Moms Talk: What Would (Will) You Advise New Grads?

Is this a time to pass on pearls of wisdom — or keep your mouth shut and let your kid just take center stage?

Graduation is tomorrow, Thursday night, for this year's eighth graders at the , and on Friday night for seniors leaving following a high school career that undoubtedly will leave its mark, hopefully mostly for the best.

As I write this, neighboring high school students in the Somerset Hills School District, who graduated from Bernards High Wednesday night, probably already are in possession of their newly minted high school diplomas.

And then there's the college degrees that some of our children may have just received...

I've been through all three of those graduation ceremonies at least once, sitting twice through very steamy graduations at William Annin, (BTW guys, great idea to move — but you might want to consider doing it every year!) each of those times with at least some tears in my eyes and emotions close to the surface.

But, I must say, of the three, the Ridge High School graduation was the most profound.

To some extent, after the William Annin graduation, I was just happy that my students were moving on to high school. No matter how Ridge students may complain sometimes, the high school creates many new opportunities for its attendees and makes them (sorry, guys) less dorky than they were in middle school.

And during college — although they are not quite there yet — your child already has taken significant steps into adulthood even if they didn't live away on campus. You're proud, but mostly proud of what they accomplished.

However, high school graduation isn't ONLY a graduation from four years at Ridge, Bernards High, or wherever.

It's the final step (warning: those who don't want to hear me indulge in some sentimentality should click off here) in the journey that began with that first walk to the kindergarten door, where you dropped off your baby, or at least your preschooler.

It's all the wonderful experiences you've had, and people you've met through your child's school and group of school friends. It's the (perhaps unexpected) horrible moments you thought you might not get through.

And it's — let's face it — a very deep sigh of relief.

What happens from here? Do you give your son or daughter advice before or after they head off to (hopefully) after Ridge's graduation on Friday night, and share what should be a drug and alcohol-free final get-together with a good number of their peers?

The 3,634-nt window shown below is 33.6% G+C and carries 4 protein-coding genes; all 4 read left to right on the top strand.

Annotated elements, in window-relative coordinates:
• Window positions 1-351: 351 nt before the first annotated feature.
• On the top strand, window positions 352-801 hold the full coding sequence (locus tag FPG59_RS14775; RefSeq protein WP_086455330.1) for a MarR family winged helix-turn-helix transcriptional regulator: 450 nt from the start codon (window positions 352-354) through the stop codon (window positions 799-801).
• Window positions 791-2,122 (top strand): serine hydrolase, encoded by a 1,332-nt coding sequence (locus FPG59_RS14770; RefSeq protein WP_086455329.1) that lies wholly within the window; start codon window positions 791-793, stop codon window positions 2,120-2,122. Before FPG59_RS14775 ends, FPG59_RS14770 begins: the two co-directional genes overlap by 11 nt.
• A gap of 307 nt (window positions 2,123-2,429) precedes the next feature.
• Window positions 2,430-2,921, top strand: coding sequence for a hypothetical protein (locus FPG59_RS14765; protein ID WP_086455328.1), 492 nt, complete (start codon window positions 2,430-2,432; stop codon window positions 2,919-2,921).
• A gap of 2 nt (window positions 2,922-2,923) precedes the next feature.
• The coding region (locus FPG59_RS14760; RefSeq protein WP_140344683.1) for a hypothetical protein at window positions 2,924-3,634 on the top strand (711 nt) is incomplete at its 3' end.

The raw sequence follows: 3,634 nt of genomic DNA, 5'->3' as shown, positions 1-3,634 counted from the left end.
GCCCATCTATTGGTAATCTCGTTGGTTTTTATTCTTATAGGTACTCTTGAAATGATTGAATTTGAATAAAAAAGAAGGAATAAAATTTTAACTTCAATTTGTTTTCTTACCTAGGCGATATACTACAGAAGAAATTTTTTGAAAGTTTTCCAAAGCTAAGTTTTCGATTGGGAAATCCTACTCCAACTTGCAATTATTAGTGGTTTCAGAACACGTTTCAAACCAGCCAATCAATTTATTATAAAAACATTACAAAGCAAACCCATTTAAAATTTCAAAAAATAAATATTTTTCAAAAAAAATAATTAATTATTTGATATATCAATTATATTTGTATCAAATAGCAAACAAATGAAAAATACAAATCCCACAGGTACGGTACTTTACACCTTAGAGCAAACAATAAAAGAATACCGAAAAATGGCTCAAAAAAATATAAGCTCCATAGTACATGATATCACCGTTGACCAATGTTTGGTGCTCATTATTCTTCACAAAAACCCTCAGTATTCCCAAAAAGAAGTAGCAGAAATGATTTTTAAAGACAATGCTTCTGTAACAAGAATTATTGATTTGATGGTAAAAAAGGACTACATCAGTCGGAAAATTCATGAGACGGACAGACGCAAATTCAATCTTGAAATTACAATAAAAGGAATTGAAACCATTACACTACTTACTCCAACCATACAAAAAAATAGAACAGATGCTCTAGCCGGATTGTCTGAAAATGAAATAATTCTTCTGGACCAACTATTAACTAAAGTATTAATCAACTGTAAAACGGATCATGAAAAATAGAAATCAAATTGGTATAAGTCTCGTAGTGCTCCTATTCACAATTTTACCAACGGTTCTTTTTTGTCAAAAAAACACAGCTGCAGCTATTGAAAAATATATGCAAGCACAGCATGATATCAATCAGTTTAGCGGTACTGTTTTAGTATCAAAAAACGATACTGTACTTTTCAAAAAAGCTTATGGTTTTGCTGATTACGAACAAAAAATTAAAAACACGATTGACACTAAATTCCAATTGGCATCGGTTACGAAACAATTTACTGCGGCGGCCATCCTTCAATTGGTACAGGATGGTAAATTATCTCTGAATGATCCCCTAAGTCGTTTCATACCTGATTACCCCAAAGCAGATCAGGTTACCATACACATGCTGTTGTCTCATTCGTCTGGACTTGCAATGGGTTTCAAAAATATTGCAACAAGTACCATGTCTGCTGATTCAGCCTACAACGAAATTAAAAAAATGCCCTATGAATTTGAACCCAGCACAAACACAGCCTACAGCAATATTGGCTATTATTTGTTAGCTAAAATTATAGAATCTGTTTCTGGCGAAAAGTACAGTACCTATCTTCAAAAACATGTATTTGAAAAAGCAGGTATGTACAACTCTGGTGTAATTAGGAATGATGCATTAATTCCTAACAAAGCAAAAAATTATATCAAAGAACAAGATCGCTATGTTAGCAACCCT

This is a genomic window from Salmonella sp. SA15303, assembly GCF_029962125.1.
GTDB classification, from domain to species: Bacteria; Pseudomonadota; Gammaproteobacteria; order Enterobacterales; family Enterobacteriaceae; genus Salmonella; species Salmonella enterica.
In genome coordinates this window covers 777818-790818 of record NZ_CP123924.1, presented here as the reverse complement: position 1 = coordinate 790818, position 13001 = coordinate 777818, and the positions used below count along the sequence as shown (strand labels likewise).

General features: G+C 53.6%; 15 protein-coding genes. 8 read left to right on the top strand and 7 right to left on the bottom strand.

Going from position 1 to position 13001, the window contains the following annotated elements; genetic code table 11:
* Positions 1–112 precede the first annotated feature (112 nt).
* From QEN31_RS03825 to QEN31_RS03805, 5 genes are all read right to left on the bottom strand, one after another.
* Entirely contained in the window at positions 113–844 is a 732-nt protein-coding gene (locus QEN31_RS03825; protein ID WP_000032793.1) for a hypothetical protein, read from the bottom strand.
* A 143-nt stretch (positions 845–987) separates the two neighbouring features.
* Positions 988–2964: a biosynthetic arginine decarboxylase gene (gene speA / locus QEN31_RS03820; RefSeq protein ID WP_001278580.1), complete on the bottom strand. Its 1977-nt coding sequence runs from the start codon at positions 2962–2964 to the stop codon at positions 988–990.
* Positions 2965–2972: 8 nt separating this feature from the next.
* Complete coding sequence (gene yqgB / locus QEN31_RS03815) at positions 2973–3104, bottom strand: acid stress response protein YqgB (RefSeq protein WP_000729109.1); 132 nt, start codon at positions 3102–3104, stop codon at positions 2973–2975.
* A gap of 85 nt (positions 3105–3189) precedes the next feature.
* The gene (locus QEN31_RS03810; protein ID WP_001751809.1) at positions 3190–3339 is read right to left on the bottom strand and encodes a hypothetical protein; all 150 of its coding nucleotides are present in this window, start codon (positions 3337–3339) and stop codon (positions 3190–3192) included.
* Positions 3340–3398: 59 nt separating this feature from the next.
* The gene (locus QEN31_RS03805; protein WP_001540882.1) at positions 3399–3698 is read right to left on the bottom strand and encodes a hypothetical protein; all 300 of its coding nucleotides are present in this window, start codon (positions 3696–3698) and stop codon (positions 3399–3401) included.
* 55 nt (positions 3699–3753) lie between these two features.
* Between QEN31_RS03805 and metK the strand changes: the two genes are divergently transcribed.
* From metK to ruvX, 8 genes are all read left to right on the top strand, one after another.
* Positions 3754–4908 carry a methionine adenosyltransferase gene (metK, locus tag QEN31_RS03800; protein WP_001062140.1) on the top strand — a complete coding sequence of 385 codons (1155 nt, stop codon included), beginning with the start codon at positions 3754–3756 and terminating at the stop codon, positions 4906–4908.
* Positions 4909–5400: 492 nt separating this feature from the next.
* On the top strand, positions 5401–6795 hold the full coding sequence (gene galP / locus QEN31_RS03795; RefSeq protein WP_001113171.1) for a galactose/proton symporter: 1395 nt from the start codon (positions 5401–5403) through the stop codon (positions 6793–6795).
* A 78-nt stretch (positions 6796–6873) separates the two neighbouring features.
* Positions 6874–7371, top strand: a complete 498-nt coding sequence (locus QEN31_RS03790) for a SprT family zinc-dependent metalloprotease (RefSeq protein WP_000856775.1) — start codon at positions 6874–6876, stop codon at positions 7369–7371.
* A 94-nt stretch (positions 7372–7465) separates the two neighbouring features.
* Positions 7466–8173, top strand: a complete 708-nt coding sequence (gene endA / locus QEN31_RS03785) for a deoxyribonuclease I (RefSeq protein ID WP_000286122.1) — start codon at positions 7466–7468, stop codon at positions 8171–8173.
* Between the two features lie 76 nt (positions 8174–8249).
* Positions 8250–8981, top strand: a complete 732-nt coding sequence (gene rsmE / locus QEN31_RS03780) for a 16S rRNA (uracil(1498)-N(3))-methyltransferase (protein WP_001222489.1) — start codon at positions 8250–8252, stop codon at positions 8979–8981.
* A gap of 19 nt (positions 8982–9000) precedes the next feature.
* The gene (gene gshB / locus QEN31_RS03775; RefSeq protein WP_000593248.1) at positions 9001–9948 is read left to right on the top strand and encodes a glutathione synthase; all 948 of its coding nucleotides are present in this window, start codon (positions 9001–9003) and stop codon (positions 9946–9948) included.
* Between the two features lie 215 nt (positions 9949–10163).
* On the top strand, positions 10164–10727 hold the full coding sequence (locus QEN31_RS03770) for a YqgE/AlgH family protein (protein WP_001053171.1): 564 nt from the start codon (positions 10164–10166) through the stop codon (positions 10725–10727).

Do you talk to them about how you felt after graduation, if you even remember? Do you think they even want to hear how you felt, or the ways you developed to deal with the uncertainty of life after you emerged from the lengthy cocoon of being a K-12 student?

And students — is this a time for a heartfelt conversation with parents? Or do you just want time to spread your wings — and maybe have that deeper discussion when you have a better idea of where you are heading? 

One thing you/they can count on. Those high school bonds are stronger than graduating students may think after their initial flight from the nest! The friends you made at your high school will be there for you in years to come, even if it takes some time to circle back.

Linda Sadlouskos (Editor) June 21, 2012 at 01:49 AM
For those who attended the Bernards High ceremony on Wed. in Bernardsville — how did it go tonight? Hopefully, pictures are on the way! LS
Colleen Epple Pine June 21, 2012 at 03:12 AM
"Once a parent, always a parent"....I leave them with words of wisdom at graduation and every time they walk out the door. Maybe a word or two will register. For us, the message always resonates with our need to be proud daily in our efforts to strive for success, friendships, a strong faith, duty to family and service to others (not in that order). We also hope the children enjoy their journey and we encourage them to live life to the fullest, and,at the end of "the day", BE HAPPY!
Andi Williams June 21, 2012 at 12:08 PM
Graduation from WAMS meant little to us as parents. We had never been exposed to all the hype of any type of graduation in the UK, save that from University. (That's right, not even from high school.) Things may well have changed over there by now but we were really surprised when we learned that we needed to rent a gown, etc., to transition them from middle to high. The kids enjoy it,though, so fine! I'm a year away from a high school graduation but I am currently evaluating the skills (or lack of) that I have taught my kids to equip them with leaving the nest and have had a reality check. Hence, had you passed by my house last night, you'd have seen one kid BBQing (who was more fascinated with the flames than the quality of the meat), another kid carrying laundry in an overflowing basket around the house and the other trying to start the lawn mower. Back to normal today, thank goodness -- it was all rather stressful!!
Linda Sadlouskos (Editor) June 21, 2012 at 01:54 PM
Andi -- They'll amazingly learn when they have to. But not before, at least not without a struggle. Maybe we need an AP course in life survival skills!


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